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It’s that time of year, when we completely and thoroughly clean our chicken coops from the winter. This isn’t a job for the weak of heart, and you will definitely need a shower when you’re finished! So let’s get down to business and check out “The Easy Way to Clean a Chicken Coop Using the Deep Litter Method”!
You’re going to need a few items:
- A good pitchfork
- A scraping tool
- Front loader or wheel barrow
- Hose with jet nozzle setting or a power washer
- Mild environmentally friendly dish soap
- Diatomaceous earth
How to Clean a Chicken Coop
Here’s the ugly part of this job. I’ve already started to scrape the shavings out from the winter time. Also, you see a straw bale to the left, I stack 4 – 6 straw bales inside the coops for insulation against the wall where the wind blows. The straw will go along with the composted shavings.
Be sure to step out of the coop every few minutes so that you can inhale fresh air! (Histoplasmosis)
Here’s the “gold” we’re after, the wonderful compost from the winter time. This stuff is incredible for the garden. Mine has been sitting without chickens (I boot them out of the coop so the compost can finish) now for a couple of months, continuous being turned, so it’s quite ready for direct application. Chicken manure is “hot” so make sure you give it several months to decompose so that it doesn’t burn your plants.
That’s why I love the “Deep Litter Method“! Essentially, you spread wood shavings or straw in your coop to begin this process. But instead of cleaning it all out each time it’s dirty, you sprinkle more litter on the top. Turning the soiled litter before you add another fresh layer of shavings will help it to break down faster.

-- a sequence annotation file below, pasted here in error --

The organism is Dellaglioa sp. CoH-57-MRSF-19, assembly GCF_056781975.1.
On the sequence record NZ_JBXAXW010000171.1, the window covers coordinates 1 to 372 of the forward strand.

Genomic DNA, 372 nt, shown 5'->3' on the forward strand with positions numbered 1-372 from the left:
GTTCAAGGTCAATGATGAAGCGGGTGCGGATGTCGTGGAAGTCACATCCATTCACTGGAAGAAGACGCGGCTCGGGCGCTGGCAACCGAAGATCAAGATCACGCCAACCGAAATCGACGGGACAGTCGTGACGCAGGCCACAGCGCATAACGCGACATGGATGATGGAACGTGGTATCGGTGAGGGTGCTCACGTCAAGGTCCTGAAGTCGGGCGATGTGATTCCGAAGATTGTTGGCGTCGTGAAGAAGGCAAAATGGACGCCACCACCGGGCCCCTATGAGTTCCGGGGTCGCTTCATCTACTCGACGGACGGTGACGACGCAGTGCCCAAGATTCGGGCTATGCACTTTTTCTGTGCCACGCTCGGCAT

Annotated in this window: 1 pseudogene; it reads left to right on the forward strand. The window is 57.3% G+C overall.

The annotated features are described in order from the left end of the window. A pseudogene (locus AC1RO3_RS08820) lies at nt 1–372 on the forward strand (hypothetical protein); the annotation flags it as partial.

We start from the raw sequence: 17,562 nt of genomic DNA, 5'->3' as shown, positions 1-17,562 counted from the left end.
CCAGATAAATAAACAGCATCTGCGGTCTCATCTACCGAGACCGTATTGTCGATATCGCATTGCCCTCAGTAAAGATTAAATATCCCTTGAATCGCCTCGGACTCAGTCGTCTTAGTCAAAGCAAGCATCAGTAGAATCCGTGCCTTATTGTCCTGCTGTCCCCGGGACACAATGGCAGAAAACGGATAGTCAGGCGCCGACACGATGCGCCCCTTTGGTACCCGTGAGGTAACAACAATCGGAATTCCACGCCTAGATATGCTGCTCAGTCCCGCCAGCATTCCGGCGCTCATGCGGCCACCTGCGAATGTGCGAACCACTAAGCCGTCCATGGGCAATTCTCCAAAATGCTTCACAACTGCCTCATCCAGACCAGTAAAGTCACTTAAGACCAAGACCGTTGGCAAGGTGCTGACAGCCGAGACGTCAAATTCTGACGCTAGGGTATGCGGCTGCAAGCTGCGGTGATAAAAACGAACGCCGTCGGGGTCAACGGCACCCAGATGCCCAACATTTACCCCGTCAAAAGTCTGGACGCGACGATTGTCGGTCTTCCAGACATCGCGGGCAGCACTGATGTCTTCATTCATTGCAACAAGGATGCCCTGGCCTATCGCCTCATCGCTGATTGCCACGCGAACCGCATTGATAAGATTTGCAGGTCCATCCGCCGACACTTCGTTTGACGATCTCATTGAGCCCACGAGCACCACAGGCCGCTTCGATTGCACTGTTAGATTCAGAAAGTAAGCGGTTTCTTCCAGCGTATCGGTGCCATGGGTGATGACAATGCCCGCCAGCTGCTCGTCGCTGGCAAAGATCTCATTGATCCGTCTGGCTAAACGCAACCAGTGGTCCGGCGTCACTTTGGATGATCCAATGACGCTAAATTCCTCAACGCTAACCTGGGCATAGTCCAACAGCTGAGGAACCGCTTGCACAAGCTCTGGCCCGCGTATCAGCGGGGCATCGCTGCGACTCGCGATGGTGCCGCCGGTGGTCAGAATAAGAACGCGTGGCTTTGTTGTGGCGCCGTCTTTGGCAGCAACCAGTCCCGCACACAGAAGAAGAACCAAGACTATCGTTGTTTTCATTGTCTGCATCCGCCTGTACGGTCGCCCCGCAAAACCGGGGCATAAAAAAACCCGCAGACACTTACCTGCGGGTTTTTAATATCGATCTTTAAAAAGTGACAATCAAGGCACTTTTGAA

Doing this over the winter time is a really great idea. Who wants to clean the coop out in the dead of winter? This keeps the coop clean but also allows the hens to scratch around (which they need to do!) and do the composting for you!!
So by now, in the Spring, you’ve got this gorgeous compost to use on your garden!
Once you shovel all of the compost out of your hen house and scrape off any stuck on “poo”, we are ready to blast it with water! Use the most jet like setting on your hose nozzle, or even better to use a power washer, if you have one or can borrow one. Don’t forget to look up and get all those cobwebs as well!
After a really good spraying out using some environmentally safe dish soap (I only use when things are super dirty!), I like to pour a good bit of vinegar over all the clean wood and let it dry in the sun, with the doors all open. Please NEVER USE BLEACH! It’s wrong on so many levels…..
Once it’s dry, (this can take several hours), then it’s time to bring in fresh shavings! I just LOVE the smell of wood shavings! Spread them everywhere generously, including your nesting boxes.
I like to sprinkle some dried herbs in my nesting boxes, like lavender or lemon balm. The girls really like it and feel special! They relax and lay more eggs!
You could sprinkle some diatomaceous earth over your shavings, if flies and mites are a problem for you. Totally optional. Don’t breath it!!!
By now, hopefully you’ve cleaned up all of your waterers and feeders! I have a little rack that I use to keep the water off the floor.
Enjoy and share!